It will be a treat when players like Yoan Moncada, Lucas Giolito, Michael Kopech, Zack Burdi and Zack Collins arrive at Guaranteed Rate Field. But you won't find any of them Tuesday when the Sox open their season against the Tigers, a day later than scheduled because of Monday's rainout.
When you listen to Hahn talk, you know he really means it when he says the guiding principle behind the White Sox rebuilding work is to get it right, not to fall for any short-term gratification. Players won't be rushed, no matter how much attention they've already generated in their short careers.
"Fundamentally, all of us in the front office started off as fans, so we have that same default mindset about wanting things to be done quickly, but wanting them also to be done right,'' Hahn said Monday. "We have to be strong and keep that sort of long-term focus. That's where the fruit of these labors will pay off because of patience and waiting until the time is right to make these transactions.''
It's going to be fascinating to watch Jose Abreu, Todd Frazier, Melky Cabrera, James Shields, Quintana and the other White Sox veterans out of the gate. The trades of Sale and Eaton have lessened expectations on the team to a point where players could reach a level of emotional and athletic freedom that lets them elevate their games.
It's possible that a team expected to finish near the bottom of the American League Central could be an early-season surprise, winning games at a pace that ultimately could compromise its standing in the 2018 MLB Draft, when studs like Clemson's Seth Beer and TCU's Luken Baker will be placed with Major League teams.
It's a conundrum that winning now could hurt the Sox later. But Hahn isn't going to trade any of his guys just to get rid of them.
"From my mindset, I know there's a lot of White Sox fans, if they could wake up on Oct. 1 and push a button and have us pick first, they would be thrilled,'' Hahn said. "But there's value in that clubhouse, [value] that we aren't just going to give away in the pursuit of the first pick of the Draft.''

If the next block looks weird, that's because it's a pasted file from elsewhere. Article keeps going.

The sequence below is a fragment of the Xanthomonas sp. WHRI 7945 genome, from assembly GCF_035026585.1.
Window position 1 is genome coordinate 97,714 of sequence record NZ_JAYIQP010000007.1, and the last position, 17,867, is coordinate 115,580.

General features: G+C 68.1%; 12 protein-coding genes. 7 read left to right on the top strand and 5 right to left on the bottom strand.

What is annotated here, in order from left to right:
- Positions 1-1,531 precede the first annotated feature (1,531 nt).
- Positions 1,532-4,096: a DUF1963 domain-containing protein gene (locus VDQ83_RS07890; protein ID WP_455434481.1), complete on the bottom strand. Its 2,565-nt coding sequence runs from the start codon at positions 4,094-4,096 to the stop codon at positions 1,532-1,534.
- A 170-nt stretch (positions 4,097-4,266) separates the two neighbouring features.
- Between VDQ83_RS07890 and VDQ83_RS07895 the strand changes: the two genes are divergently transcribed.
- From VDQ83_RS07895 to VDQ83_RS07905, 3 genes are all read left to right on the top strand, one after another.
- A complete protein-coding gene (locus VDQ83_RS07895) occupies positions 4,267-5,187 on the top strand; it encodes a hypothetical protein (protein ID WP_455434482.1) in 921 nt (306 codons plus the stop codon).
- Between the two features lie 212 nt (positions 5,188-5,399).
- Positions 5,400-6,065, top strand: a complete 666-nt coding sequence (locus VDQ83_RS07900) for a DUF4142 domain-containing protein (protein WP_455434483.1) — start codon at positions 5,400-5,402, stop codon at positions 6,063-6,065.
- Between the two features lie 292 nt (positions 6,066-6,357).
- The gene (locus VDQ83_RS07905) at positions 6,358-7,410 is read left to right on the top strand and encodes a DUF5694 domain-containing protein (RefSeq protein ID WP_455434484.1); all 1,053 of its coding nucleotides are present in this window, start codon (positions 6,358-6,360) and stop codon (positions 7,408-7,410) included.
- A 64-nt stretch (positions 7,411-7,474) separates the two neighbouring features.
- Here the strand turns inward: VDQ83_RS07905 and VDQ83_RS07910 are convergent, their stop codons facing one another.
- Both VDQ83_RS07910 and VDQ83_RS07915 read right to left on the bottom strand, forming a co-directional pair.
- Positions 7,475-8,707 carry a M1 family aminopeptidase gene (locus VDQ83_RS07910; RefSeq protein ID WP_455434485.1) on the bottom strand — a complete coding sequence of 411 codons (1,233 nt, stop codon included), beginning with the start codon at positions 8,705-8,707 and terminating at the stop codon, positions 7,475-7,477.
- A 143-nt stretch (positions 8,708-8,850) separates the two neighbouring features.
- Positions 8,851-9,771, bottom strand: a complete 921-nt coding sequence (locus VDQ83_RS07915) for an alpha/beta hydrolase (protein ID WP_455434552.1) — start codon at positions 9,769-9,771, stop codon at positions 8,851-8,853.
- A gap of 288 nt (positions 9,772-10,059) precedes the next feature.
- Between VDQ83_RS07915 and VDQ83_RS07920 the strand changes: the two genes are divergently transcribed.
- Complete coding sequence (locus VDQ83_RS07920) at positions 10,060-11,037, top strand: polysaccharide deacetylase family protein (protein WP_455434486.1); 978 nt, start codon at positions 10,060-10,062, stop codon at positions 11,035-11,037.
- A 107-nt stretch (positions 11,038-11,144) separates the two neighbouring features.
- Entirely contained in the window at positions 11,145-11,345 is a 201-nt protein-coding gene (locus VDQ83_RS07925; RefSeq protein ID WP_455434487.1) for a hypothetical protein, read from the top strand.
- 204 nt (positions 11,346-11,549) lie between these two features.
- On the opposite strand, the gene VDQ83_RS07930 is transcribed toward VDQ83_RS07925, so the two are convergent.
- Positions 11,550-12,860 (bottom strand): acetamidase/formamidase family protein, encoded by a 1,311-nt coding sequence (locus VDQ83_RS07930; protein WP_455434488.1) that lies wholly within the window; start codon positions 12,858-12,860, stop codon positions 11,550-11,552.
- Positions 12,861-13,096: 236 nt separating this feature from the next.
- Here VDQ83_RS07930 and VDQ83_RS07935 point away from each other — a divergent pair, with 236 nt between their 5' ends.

Hahn loved much of what he saw from the White Sox in Arizona. He hated seeing Charlie Tilson sidelined, but was delighted that Jacob May stepped in to grab the vacancy in center field. Hahn names Nicky Delmonico, Danny Hayes and both Zacks -- Collins and Burdi -- as players who made the most of their first trips to Major League camp.
Moncada, the $63 million speed-power infielder acquired from Boston in the Sale trade, probably wasn't going to win a job in Chicago no matter what he did. He's moving back to second base after time spent at third with the Red Sox, and he will benefit from work out of the spotlight, with an emphasis on reducing his strikeouts.
"I think he had a very good spring," Hahn said of MLB's No. 2 overall prospect. "I think one thing I liked, I was asked by a reporter the day after he struck out four times against the Dodgers, if we were worried about his development and where he was. And I think he put up an OPS of like 2.300 for the next two weeks after that. So we're not worried. ... The tools are as advertised. They jump out at you, the bat speed, the athleticism, the power.''
Even Hahn admits there's no way to know how many of those guys will be around for the full ride this season. Anderson is probably the only sure bet, although it would take a massive offer to get the White Sox to part with Abreu, who had 100-plus RBIs in each of his three Major League seasons.
There's also no set schedule for Hahn's next round of moves, although he said Monday it's rare to see in-season trades made before June. He asked about the Cubs' acquisition of Rick Sutcliffe in 1984.
That one didn't come until June, believe it or not. Sutcliffe just went right to work piling up wins, getting 16 in 20 starts to help Ryne Sandberg's squad win the division.
Quintana can have the same impact for some team this summer.
There's sure to be a lot of intrigue around the White Sox, with the players coming and going.
Phil Rogers is a columnist for MLB.com. This story was not subject to the approval of Major League Baseball or its clubs.